Thursday, October 23, 2014

No wife, no puppy, no car, the mysterious Jack Wick ain't got no-thing left to lose

John Wick (Keanu Reeves) resides in a vast modernist manor in the Jersey woods, its décor, like Wick’s wardrobe, so uniformly titanium and ash-coloured that for long stretches we could be watching a black and white film. Wick’s home resembles a luxury tomb, which seems apt: his beloved wife has died, though she had the foresight to arrange to have an adorable puppy delivered the day of her funeral to console Wick in his grief. But, in a perverse twist of fate, that goes to hell too: the spoiled idiot son (Alfie Allen) of some Russian Mafiosi (Michael Nyqvist) eyeballs Wick’s slick ’69 Mustang at a service station and decides to break into Wick’s house, beat him up, steal his ride and kill his puppy. At this point in John Wick we still don’t know much about who Wick is, but the fact that he doesn’t call the cops after the spoiled idiot son and his cronies depart should tell us something.

Turns out Wick’s a highly regarded contract killer who managed to go straight—and a former associate of the spoiled idiot son’s mighty powerful pa. Now that Wick’s lost his wife, car and pooch he’s pretty much got nothing left to do but kill the spoiled idiot son and whoever else gets in the way. That whoever else turns into, oh, maybe a hundred hired douchebags in tailored suits who get shot, kicked, punched, stabbed, head-butted, blown up and run over in dizzyingly quick succession. John Wick is a revenge movie. It was written by Derek Kolstad and is the directorial debut of stunt coordinator Chad Stahelski (though as of time-of-writing IMDb also says it's the directorial debut of actor/stuntman David Leitch). Its violence alternates between clean-cool and messy-ugly, it contains a pleasingly minimal amount of bullshit that doesn’t need to be there, it’s neither very distinctive nor completely generic and it uses Keanu’s natural placidity fairly well.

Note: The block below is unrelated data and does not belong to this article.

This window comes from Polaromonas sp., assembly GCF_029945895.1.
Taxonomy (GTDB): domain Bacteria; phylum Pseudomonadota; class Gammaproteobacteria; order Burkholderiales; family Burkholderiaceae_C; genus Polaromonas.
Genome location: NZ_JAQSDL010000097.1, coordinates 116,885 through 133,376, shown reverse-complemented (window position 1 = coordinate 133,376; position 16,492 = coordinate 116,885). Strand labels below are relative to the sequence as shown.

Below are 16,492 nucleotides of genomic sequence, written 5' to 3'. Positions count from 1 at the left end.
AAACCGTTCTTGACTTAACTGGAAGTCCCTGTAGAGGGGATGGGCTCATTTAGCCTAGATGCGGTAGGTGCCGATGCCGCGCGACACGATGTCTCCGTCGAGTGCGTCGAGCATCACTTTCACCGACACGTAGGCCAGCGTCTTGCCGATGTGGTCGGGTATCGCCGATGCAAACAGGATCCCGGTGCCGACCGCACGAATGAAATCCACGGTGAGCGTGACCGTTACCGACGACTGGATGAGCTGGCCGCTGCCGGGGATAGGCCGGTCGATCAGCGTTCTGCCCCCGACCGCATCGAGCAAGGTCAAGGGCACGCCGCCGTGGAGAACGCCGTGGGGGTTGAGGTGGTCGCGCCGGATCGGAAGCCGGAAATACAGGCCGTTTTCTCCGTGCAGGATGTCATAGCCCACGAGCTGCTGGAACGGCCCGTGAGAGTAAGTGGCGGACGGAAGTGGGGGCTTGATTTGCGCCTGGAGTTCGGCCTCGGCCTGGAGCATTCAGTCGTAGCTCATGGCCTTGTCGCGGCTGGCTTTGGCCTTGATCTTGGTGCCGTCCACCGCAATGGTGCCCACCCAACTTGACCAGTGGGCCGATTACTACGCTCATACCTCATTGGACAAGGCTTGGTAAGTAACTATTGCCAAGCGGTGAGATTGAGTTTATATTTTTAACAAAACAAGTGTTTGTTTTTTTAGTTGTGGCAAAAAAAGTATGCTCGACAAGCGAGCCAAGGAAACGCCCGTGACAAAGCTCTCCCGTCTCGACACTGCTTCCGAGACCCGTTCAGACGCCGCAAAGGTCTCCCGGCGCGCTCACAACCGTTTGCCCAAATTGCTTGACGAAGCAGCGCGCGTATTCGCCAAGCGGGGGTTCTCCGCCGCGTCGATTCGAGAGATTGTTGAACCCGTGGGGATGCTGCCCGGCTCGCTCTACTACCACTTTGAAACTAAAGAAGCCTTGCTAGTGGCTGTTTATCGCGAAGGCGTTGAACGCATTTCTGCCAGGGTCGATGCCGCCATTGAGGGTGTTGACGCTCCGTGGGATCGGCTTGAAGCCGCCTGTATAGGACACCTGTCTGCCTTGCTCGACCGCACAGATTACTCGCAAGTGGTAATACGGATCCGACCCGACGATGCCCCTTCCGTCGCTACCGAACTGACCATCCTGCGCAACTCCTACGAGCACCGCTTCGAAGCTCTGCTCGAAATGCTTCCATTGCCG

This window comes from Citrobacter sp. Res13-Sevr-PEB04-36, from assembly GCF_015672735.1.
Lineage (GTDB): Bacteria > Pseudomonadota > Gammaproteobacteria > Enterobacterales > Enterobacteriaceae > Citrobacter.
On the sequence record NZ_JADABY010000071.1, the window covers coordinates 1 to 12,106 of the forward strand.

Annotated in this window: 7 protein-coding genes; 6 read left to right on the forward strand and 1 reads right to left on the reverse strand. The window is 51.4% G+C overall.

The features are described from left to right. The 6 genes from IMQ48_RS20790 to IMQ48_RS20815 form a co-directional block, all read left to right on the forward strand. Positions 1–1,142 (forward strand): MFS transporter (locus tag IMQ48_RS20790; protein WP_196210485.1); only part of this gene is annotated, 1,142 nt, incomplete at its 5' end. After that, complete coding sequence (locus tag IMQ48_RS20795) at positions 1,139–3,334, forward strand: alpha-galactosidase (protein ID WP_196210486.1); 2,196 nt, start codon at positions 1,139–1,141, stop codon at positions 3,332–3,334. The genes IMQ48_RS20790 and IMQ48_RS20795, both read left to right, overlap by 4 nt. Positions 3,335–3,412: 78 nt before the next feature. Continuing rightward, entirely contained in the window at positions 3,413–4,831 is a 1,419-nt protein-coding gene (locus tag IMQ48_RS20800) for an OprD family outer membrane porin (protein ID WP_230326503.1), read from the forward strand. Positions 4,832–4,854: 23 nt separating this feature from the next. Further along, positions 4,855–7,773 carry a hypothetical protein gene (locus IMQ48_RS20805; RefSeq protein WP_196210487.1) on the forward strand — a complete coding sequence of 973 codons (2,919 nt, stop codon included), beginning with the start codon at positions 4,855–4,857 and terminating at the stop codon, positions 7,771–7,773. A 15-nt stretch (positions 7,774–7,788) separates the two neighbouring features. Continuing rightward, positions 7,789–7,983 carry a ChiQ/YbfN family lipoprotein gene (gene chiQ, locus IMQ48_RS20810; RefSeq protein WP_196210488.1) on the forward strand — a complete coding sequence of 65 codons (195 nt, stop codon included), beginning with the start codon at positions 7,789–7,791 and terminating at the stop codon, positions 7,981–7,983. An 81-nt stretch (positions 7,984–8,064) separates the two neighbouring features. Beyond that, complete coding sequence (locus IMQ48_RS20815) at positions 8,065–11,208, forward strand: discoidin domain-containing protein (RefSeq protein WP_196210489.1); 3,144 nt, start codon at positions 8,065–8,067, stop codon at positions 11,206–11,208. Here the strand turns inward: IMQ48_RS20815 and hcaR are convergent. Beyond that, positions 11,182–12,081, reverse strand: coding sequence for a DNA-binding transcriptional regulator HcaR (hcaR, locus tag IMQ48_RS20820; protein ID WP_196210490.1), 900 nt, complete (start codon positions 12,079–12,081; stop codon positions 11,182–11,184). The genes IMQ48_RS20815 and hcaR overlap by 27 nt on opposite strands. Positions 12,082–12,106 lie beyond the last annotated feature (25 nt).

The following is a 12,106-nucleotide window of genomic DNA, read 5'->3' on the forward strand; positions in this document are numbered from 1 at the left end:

Keanu does Lee!

But what I like best about John Wick is the colourful way it populates its comic book crime milieu. There’s a crack team of dead guy disposal experts who show up with Windex and body bags at the drop of a corpse; there’s a posh hotel that prides itself on being a non-partisan, killing-free zone for thugs of all stripes, a sort of Mafia Switzerland in the middle of Manhattan; there’s a crowded nightclub strewn with monochromatic psychedelia that allows Stahelski to stage a small homage to Point Blank, with Reeves casually assuming the Lee Marvin poses; there are sundry bad-asses (one of whom is played by Willem Dafoe) who might save Wick’s life or snuff it out depending on the number of zeroes in the commission. The film’s conceits are all wildly over-the-top but they’re mostly played out with minimal fuss, almost no scenery chewing, some gallows humour, and a nice little cameo from Ian McShane.  

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